Rad, A Parisian Hipster Fashion Portal, Gets $3.3M Led By Index To Go International

Because fashion never goes out of style, fashion portals continue to bring in the money not just from consumers looking for the next big thing — be it style or bargain, and ideally both — but also investors keen to ride the wave. The latest example is Rad, a Paris-based startup that focuses on hipster clothes and accessories and likens itself to the online equivalent of Urban Outfitters. Today, Rad is announcing €2.5 million ($3.3 million) in funding. Rad is just under one year old, but on its own steam and through viral marketing it’s already picked up 1 million users. This round of money, €2 million of it from Index Ventures, is the first Rad has raised and it will use the backing to expand its business internationally. That will be first to the UK and Germany, and co-founder and CMO David Smadja tells us that the aim is to hit the U.S. in two years.

The funding comes in the wake of a much bigger round for a more established online fashion brand, but one that points to how hip can still mean big money: Fab earlier this week announced the closing of a $150 million round at a $1 billion valuation. And it’s still raising more.

Index, for its part, has built up a strong portfolio in online fashion, and as it were, sites that aim specifically for a more edgy look. Among the 150 companies it currently backs are biggies like Nasty Gal, Farfetch and ASOS, as well as smaller sites like The Business Of Fashion. (And yes, Index also has a lot of skin in the game with more mainstream operations like Etsy.)

Interestingly, it’s the Nasty Gal parallel that Martin Mignot, the partner at Index who led the investment, also highlights. Just before investing in Rad, he had thought that the online fashion space was played out, but when his girlfriend showed him Rad, he sat up and took notice. (It was she who first brought Nasty Gal to Mignot’s, and Index’s, attention, “and that story has played out well so far, ” he notes understatedly in a blog post on the funding.) The fast growth, and the team, were what comprehensively won him over, he says.

“We are delighted to be partnering with the Rad team, who have proven, in their short history, that they have an innate understanding of fashion, brands and design,” says Mignot. “Working with ground-breaking businesses like Etsy and NastyGal has proven to us that retail is an area undergoing enormous change and Rad has a great opportunity to become a global company in this space.”

While Rad has been doing well on its own — it says it’s on track to make €15 million in sales in its first year of operations, self-funded — the extra capital will give it a boost to move into new territories and staff up.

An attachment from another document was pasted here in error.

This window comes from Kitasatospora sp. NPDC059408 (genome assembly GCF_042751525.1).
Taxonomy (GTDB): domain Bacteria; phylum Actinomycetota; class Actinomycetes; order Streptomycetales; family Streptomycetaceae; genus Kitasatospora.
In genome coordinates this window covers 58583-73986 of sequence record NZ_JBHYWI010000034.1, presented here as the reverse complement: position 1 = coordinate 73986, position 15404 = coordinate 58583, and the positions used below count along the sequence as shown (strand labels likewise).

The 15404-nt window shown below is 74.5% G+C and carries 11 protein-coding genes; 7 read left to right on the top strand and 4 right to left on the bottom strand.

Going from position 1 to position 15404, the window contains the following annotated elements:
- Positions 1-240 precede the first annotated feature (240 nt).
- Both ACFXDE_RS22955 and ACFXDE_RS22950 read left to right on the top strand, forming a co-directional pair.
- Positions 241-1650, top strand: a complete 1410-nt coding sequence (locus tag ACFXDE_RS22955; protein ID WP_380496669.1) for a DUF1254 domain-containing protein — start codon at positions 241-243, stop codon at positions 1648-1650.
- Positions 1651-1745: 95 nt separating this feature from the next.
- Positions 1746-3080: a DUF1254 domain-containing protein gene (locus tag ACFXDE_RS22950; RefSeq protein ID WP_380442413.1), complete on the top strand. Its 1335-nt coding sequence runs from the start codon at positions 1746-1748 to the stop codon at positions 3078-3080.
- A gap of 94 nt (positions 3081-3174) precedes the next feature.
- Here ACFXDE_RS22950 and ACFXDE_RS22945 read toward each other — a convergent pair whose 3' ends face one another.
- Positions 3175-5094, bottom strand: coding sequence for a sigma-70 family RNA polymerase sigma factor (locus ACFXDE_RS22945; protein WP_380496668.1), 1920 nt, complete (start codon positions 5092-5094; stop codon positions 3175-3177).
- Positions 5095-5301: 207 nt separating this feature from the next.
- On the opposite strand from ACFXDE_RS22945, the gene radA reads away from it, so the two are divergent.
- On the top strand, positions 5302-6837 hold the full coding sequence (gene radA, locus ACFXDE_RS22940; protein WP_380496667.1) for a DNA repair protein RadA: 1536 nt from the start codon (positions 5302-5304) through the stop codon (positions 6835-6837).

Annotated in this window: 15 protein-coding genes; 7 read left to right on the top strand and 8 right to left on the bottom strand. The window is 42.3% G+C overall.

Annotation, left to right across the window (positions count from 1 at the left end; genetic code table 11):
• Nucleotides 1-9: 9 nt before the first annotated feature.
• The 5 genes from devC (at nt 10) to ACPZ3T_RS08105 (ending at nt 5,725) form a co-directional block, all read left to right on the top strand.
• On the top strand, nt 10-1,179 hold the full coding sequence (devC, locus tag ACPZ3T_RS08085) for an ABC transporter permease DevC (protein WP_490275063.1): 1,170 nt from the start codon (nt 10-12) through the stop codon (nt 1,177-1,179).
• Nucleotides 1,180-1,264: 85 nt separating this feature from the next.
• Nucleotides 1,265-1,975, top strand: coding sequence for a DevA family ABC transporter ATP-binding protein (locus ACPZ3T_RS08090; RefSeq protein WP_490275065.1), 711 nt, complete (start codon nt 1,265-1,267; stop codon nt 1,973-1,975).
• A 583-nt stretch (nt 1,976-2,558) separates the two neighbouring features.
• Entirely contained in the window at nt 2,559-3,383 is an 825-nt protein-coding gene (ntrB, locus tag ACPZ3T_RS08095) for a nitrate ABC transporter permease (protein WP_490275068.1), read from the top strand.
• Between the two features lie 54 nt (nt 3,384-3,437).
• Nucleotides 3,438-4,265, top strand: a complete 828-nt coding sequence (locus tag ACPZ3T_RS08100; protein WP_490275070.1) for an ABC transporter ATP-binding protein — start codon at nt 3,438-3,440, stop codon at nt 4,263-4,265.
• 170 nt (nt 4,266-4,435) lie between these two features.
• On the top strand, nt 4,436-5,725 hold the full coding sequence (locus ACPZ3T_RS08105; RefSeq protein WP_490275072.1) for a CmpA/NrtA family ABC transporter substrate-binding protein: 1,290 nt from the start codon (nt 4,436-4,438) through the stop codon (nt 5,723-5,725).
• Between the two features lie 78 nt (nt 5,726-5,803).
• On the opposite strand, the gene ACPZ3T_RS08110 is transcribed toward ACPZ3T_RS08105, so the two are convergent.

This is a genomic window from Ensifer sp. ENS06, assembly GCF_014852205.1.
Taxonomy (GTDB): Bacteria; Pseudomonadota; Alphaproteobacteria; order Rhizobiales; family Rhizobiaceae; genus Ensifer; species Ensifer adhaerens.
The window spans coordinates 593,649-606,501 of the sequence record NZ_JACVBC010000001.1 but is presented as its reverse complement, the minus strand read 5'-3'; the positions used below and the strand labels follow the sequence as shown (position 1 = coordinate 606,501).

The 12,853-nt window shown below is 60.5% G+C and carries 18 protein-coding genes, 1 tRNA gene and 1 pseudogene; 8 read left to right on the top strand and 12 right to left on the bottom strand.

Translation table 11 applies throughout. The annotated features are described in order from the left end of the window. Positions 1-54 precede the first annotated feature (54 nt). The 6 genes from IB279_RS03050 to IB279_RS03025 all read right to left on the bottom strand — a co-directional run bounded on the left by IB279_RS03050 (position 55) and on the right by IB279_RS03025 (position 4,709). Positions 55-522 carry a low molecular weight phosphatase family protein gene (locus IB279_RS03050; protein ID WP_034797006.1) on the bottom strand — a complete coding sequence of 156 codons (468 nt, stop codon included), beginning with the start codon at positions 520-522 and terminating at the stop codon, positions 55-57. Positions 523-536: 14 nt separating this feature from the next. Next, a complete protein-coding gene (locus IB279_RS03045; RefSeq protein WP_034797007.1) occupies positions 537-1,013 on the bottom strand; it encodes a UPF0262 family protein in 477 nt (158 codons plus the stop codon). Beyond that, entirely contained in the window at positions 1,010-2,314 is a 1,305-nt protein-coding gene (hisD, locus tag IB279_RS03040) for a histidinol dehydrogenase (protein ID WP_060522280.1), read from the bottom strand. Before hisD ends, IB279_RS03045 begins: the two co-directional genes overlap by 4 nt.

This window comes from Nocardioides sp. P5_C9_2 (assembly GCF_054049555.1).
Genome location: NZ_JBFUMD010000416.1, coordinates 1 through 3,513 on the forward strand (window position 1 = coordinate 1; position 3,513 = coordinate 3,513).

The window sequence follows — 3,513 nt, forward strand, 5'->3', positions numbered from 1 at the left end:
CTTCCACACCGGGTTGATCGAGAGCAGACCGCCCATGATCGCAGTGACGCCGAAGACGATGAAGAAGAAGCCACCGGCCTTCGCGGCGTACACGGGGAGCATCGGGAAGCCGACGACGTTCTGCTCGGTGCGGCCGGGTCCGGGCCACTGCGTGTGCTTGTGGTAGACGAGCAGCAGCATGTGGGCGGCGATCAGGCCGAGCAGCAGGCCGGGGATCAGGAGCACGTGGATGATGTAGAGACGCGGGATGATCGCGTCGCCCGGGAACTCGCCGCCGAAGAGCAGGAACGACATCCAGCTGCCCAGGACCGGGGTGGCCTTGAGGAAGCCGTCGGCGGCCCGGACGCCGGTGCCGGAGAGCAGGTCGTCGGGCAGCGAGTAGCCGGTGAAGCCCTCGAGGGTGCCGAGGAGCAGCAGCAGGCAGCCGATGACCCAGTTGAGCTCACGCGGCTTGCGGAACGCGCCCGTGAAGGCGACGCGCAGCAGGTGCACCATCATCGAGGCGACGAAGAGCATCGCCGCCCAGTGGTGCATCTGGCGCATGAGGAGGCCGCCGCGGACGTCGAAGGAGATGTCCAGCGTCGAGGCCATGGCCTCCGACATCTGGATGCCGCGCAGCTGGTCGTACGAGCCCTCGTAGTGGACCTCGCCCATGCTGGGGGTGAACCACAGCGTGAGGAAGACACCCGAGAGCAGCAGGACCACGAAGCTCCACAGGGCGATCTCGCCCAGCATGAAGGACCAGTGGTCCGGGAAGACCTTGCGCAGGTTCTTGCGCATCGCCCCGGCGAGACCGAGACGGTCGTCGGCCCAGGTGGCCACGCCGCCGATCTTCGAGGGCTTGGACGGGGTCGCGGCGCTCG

“We are raising to accelerate our growth — hire key people, build a logistics platform, speed up acquisition through marketing, develop our production capacities,” notes Smadja. “Ideally, we would like to enter the US market in the next 2 years but right now we’re focusing on Europe, next markets being the UK and Germany.” Other co-founders include Anthony Serero (its CEO), Simon Amzalag (its CFO) and Julia Serero (its chief buyer).

While online fashion is most definitely a crowded market, it’s the smart move to look for a particular slant on the market early on. In the case of Rad, it’s the young women and sometimes men who shop at Urban Outfitters — hip but not too out there. “Our competitor would be Urban Outfitters,” Smadja says. “The direction we’re taking will set us apart in terms of offer (we focus on small brands and cool products that are difficult to find and our dynamic is much different).” The difference is that because it is online, and because Rad has adopted the private sale business model many other sites have used, particularly in early days (Fab has, for example, since dropped its invite policy), “We are competitive on prices, something that Urban can never be.”

The other key part of Rad is that it tries to work the trend among shoppers these days to opt for low prices and fast turnover in wardrobe. “We do not believe in traditional seasonality in fashion,” he says, noting that they stay away from the idea of offering 2 big collections each year. “We focus on products and because of our turn around and dynamic, we’re able to showcase hundreds of collections a year at best prices.” Whether it will be able to hold to its anti-establishment approach as it grows up will remain to be seen.

Other investors in this round included Nicolas Santi-Weil (Founding Partner at The Kooples, who will be joining the Rad board) and the New York-based Vaizra Seed Fund.